right now, so that’s a time away. When that day comes we will have many options to fund this
project and they include partnerships, which is something Cliffs has done exceedingly well
throughout our history.

The last point I want to make may sound overly simplistic, but I ask you to really think about it,
as I think the most important point does not have anything to do with Cliffs Natural Resources,
it is that good projects get funded. I think Canada knows this as well as anyone. There are junior
mining companies that have found discoveries and developed projects that have built the
mining industry in Canada. Good projects get funded, sometimes by companies that have no
other assets, which is certainly not the case with Cliffs, we have an asset base.

The issue is not affordability, the issue is priority and until we achieve the alignment I have
been discussing, the question of moving forward is not really one I can even take to our Board
of Directors. We need to have a project that is ready for action and a decision in order for me to
take it forward. In short, I note this is my belief about this, I find it is easy for people to suggest
that affordability is the problem, it is an easy thing to say for people possibly not interested in
seeing the project move forward, but it is inaccurate.

Shifting gears a little bit, I’m sometimes asked about our view on the Environmental
Assessment processes – people ask me how does it compare? I think people see that this is not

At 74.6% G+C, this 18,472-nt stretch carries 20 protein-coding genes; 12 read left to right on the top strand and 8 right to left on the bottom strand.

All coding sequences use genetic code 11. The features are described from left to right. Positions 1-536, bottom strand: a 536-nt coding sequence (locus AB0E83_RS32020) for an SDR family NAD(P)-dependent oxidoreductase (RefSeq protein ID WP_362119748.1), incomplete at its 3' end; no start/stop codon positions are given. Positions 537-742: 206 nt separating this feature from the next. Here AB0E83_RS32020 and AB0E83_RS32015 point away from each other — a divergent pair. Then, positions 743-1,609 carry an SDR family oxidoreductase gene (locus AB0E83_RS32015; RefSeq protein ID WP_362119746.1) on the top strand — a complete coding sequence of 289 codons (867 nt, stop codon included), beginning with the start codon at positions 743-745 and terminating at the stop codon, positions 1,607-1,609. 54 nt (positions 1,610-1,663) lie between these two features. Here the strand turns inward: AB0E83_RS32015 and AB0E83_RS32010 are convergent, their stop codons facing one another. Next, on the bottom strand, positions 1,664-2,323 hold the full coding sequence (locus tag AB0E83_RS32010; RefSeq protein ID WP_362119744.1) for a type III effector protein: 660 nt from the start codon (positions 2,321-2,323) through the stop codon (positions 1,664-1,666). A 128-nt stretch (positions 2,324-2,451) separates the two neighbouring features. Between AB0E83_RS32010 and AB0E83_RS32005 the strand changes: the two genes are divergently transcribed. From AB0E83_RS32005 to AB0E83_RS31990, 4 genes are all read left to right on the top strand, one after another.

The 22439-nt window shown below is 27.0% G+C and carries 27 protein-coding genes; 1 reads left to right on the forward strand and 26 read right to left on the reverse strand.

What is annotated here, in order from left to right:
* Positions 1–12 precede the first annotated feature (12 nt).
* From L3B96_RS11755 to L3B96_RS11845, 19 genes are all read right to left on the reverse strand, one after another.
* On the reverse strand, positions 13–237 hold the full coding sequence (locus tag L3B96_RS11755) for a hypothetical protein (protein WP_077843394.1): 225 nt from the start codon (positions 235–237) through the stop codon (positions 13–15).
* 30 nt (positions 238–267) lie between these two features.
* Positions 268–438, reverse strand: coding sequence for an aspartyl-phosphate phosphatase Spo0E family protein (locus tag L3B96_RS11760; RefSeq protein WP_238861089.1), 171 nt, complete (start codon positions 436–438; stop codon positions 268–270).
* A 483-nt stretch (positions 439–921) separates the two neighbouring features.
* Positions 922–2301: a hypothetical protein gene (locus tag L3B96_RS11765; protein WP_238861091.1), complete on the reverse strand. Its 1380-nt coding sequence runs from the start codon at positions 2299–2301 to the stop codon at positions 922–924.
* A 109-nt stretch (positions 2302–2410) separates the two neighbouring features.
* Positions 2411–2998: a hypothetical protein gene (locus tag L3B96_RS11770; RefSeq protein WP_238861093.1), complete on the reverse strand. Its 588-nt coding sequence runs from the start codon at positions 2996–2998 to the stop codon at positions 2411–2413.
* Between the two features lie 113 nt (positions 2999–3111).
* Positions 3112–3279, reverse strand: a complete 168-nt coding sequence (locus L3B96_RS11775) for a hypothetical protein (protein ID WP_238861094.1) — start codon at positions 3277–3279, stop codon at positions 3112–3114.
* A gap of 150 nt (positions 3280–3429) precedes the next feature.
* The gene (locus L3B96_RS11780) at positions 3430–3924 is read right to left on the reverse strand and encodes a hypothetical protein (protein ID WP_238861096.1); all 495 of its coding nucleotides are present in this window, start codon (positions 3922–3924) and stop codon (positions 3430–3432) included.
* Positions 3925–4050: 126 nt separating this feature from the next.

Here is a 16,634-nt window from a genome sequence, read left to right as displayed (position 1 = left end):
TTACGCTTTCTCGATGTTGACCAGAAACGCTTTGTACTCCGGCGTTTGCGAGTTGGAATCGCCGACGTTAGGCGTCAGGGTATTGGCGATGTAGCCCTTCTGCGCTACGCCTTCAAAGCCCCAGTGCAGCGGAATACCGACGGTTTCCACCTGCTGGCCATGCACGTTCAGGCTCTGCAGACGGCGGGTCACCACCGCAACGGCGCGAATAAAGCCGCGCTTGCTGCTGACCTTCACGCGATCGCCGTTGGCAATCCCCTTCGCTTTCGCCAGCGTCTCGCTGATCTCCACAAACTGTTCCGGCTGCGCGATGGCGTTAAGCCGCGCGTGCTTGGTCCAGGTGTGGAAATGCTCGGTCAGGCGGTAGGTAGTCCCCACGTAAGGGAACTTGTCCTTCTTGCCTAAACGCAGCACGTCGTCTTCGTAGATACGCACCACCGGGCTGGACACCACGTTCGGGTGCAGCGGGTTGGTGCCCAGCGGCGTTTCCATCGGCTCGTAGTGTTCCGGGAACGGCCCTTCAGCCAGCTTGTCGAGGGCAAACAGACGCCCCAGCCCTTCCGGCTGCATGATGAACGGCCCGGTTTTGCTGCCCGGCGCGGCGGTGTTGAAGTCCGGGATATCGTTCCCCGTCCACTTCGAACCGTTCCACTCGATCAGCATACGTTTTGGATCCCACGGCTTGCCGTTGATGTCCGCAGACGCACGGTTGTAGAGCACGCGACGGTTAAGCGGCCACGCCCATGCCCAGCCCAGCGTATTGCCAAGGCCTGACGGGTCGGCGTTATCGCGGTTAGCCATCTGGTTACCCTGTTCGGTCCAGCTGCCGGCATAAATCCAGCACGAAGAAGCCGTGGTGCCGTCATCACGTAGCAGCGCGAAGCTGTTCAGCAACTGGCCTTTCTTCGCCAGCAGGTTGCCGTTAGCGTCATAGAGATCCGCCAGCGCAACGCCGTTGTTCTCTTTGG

an easy process overall and they want to attribute that to the Environmental Assessment
process, so we are asked as a company that operates in various regions – so what’s your view
on our Environmental processes and how they compare? I am not an expert on Environmental
Assessment processes, we have people that are, but I am getting a pretty good education on it.
In a nutshell, my view is that there is nothing wrong with the Environmental Assessment
processes, both at the federal and provincial levels.

Fundamentally you can’t mandate alignment by changing a structured Environmental
Assessment process. But Cliffs has never approached this with a view that we if check the boxes
on a formal process, we’ll be off and running. Ultimately, we need to gain the support of the
communities and we expect that to involve going well beyond the minimum, particularly in a
project as far reaching and complex as this one. The formal processes provide plenty of
structure and flexibility for us to meet the intention that we have. That intention is to ensure
the issues and concerns are raised, we work on them together and that the issues are resolved
so that true support can be given to the development.

This is an alignment process and it can’t be mandated through government processes. The
people impacted by the project and the company need to work together to achieve this